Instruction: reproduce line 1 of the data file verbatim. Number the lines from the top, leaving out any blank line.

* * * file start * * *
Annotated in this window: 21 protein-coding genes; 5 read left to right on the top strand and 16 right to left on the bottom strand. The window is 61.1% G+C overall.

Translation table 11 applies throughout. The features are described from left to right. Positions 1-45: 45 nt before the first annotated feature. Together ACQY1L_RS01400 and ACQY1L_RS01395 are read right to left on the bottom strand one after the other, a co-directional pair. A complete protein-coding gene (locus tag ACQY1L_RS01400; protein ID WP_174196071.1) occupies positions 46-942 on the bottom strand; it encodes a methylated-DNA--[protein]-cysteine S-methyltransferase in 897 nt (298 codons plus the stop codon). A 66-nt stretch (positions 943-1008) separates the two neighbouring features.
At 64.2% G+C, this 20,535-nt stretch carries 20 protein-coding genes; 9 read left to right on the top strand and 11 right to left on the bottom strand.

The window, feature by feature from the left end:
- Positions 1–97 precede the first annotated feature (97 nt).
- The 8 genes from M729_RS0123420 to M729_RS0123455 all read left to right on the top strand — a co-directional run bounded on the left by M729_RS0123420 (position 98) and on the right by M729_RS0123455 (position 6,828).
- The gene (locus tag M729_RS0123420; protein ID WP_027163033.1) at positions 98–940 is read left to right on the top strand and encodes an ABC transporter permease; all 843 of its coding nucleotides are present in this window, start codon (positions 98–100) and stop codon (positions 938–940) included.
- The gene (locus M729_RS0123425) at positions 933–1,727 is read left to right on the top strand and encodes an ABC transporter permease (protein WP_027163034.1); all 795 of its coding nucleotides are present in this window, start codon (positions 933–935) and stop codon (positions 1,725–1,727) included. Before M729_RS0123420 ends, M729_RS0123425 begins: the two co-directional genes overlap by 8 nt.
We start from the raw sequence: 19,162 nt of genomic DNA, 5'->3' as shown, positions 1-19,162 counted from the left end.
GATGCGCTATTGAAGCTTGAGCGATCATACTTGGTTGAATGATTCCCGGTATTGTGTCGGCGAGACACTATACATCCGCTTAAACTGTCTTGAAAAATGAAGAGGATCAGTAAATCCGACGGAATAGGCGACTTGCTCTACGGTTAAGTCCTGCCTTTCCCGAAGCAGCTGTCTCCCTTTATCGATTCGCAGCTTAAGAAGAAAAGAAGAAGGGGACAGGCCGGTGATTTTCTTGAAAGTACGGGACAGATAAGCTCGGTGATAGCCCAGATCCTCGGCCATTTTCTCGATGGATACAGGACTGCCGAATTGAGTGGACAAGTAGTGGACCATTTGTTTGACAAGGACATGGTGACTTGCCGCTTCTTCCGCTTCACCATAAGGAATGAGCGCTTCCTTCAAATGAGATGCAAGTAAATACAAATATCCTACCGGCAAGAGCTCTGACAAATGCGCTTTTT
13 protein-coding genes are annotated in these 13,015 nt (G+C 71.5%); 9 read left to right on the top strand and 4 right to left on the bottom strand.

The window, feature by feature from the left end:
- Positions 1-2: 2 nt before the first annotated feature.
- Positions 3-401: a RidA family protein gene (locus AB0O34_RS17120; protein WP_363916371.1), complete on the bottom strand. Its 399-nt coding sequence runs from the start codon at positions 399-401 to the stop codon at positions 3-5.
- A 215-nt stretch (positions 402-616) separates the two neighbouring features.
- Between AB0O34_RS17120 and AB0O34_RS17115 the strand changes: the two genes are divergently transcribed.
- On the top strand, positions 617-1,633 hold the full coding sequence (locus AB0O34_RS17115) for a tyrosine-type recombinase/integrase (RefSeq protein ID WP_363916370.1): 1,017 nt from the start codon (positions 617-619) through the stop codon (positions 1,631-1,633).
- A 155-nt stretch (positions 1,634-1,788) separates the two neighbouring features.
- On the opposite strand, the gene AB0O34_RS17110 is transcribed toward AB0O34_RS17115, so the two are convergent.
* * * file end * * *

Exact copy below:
Annotated in this window: 21 protein-coding genes; 5 read left to right on the top strand and 16 right to left on the bottom strand. The window is 61.1% G+C overall.